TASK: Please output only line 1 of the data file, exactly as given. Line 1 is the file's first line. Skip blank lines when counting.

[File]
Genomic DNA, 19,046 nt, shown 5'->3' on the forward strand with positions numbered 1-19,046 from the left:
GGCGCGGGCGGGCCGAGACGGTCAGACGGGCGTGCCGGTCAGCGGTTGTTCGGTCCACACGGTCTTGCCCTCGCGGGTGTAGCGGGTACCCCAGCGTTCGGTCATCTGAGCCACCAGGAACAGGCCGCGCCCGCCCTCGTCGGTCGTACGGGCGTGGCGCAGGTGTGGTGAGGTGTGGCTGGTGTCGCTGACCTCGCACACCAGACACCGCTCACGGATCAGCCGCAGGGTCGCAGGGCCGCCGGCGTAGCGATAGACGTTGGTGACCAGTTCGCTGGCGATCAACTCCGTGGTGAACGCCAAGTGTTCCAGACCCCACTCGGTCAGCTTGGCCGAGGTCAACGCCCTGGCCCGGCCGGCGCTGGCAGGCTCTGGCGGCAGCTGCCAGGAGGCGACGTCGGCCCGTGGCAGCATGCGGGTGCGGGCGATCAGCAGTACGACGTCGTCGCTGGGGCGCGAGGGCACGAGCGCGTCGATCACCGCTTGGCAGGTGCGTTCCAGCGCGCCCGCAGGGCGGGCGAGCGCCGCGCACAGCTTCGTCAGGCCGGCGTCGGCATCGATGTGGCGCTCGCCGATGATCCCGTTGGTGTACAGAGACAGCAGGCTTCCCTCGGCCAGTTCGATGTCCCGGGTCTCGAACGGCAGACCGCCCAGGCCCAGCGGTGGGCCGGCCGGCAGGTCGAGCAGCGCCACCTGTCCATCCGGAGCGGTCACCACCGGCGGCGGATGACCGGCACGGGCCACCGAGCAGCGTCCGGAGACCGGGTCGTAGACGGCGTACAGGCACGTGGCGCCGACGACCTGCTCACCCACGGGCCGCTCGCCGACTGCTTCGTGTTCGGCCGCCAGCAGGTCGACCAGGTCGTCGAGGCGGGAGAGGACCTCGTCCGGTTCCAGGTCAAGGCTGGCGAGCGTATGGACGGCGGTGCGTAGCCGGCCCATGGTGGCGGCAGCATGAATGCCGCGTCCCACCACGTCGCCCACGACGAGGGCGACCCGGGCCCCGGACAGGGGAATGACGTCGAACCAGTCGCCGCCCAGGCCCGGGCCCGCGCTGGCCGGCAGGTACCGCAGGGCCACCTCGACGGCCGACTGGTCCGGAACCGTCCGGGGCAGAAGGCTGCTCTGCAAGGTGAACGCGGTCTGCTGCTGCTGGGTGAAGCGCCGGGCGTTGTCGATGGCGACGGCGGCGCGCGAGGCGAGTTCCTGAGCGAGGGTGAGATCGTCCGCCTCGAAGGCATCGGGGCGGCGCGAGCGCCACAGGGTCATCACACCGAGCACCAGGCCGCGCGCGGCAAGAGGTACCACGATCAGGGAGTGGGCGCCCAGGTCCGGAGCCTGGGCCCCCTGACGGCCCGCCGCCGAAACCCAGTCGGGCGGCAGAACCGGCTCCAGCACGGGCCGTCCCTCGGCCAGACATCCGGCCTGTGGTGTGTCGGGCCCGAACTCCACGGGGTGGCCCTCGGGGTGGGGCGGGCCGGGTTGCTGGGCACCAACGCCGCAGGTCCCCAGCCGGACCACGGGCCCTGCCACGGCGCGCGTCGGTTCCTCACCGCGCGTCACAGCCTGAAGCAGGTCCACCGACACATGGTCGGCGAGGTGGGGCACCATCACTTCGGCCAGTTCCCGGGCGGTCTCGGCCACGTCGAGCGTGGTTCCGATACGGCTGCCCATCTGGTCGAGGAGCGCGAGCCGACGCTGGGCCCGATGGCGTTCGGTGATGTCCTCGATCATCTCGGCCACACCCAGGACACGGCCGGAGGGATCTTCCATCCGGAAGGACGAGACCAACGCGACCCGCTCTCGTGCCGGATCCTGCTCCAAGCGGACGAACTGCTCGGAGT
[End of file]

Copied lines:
Genomic DNA, 19,046 nt, shown 5'->3' on the forward strand with positions numbered 1-19,046 from the left: